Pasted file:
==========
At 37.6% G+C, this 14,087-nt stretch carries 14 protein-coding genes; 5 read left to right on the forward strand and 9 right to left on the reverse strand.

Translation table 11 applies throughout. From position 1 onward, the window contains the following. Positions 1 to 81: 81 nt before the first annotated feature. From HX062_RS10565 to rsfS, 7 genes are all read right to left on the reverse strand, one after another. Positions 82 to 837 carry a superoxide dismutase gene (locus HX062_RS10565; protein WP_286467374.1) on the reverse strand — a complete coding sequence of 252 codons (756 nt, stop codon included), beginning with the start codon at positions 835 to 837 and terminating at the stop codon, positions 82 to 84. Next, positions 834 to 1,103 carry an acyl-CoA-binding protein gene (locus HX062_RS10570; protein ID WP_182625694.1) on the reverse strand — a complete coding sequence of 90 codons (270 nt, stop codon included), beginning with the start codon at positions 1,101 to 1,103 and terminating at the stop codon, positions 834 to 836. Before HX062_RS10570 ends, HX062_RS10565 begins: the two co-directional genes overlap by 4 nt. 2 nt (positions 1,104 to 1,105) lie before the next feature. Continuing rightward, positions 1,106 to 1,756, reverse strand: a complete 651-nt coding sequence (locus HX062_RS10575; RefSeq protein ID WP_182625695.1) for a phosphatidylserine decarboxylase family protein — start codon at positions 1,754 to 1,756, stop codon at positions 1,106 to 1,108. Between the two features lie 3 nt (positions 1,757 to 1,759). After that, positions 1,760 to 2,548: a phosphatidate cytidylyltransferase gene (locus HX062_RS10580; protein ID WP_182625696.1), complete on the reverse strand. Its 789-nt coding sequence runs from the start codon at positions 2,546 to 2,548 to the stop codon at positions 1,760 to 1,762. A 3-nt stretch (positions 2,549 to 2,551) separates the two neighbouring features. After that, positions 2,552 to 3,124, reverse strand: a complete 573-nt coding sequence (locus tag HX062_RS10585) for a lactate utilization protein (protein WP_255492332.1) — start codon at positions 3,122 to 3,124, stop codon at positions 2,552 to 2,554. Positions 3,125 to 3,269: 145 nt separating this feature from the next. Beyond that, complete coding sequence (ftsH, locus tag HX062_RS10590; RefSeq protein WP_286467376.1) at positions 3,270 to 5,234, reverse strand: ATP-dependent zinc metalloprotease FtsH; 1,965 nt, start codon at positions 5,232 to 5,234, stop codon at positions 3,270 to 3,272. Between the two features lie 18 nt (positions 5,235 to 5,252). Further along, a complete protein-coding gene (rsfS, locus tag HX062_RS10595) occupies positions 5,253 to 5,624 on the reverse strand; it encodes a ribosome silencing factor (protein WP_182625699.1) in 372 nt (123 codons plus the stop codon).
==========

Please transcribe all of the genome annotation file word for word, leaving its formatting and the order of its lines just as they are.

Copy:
At 37.6% G+C, this 14,087-nt stretch carries 14 protein-coding genes; 5 read left to right on the forward strand and 9 right to left on the reverse strand.

Translation table 11 applies throughout. From position 1 onward, the window contains the following. Positions 1 to 81: 81 nt before the first annotated feature. From HX062_RS10565 to rsfS, 7 genes are all read right to left on the reverse strand, one after another. Positions 82 to 837 carry a superoxide dismutase gene (locus HX062_RS10565; protein WP_286467374.1) on the reverse strand — a complete coding sequence of 252 codons (756 nt, stop codon included), beginning with the start codon at positions 835 to 837 and terminating at the stop codon, positions 82 to 84. Next, positions 834 to 1,103 carry an acyl-CoA-binding protein gene (locus HX062_RS10570; protein ID WP_182625694.1) on the reverse strand — a complete coding sequence of 90 codons (270 nt, stop codon included), beginning with the start codon at positions 1,101 to 1,103 and terminating at the stop codon, positions 834 to 836. Before HX062_RS10570 ends, HX062_RS10565 begins: the two co-directional genes overlap by 4 nt. 2 nt (positions 1,104 to 1,105) lie before the next feature. Continuing rightward, positions 1,106 to 1,756, reverse strand: a complete 651-nt coding sequence (locus HX062_RS10575; RefSeq protein ID WP_182625695.1) for a phosphatidylserine decarboxylase family protein — start codon at positions 1,754 to 1,756, stop codon at positions 1,106 to 1,108. Between the two features lie 3 nt (positions 1,757 to 1,759). After that, positions 1,760 to 2,548: a phosphatidate cytidylyltransferase gene (locus HX062_RS10580; protein ID WP_182625696.1), complete on the reverse strand. Its 789-nt coding sequence runs from the start codon at positions 2,546 to 2,548 to the stop codon at positions 1,760 to 1,762. A 3-nt stretch (positions 2,549 to 2,551) separates the two neighbouring features. After that, positions 2,552 to 3,124, reverse strand: a complete 573-nt coding sequence (locus tag HX062_RS10585) for a lactate utilization protein (protein WP_255492332.1) — start codon at positions 3,122 to 3,124, stop codon at positions 2,552 to 2,554. Positions 3,125 to 3,269: 145 nt separating this feature from the next. Beyond that, complete coding sequence (ftsH, locus tag HX062_RS10590; RefSeq protein WP_286467376.1) at positions 3,270 to 5,234, reverse strand: ATP-dependent zinc metalloprotease FtsH; 1,965 nt, start codon at positions 5,232 to 5,234, stop codon at positions 3,270 to 3,272. Between the two features lie 18 nt (positions 5,235 to 5,252). Further along, a complete protein-coding gene (rsfS, locus tag HX062_RS10595) occupies positions 5,253 to 5,624 on the reverse strand; it encodes a ribosome silencing factor (protein WP_182625699.1) in 372 nt (123 codons plus the stop codon).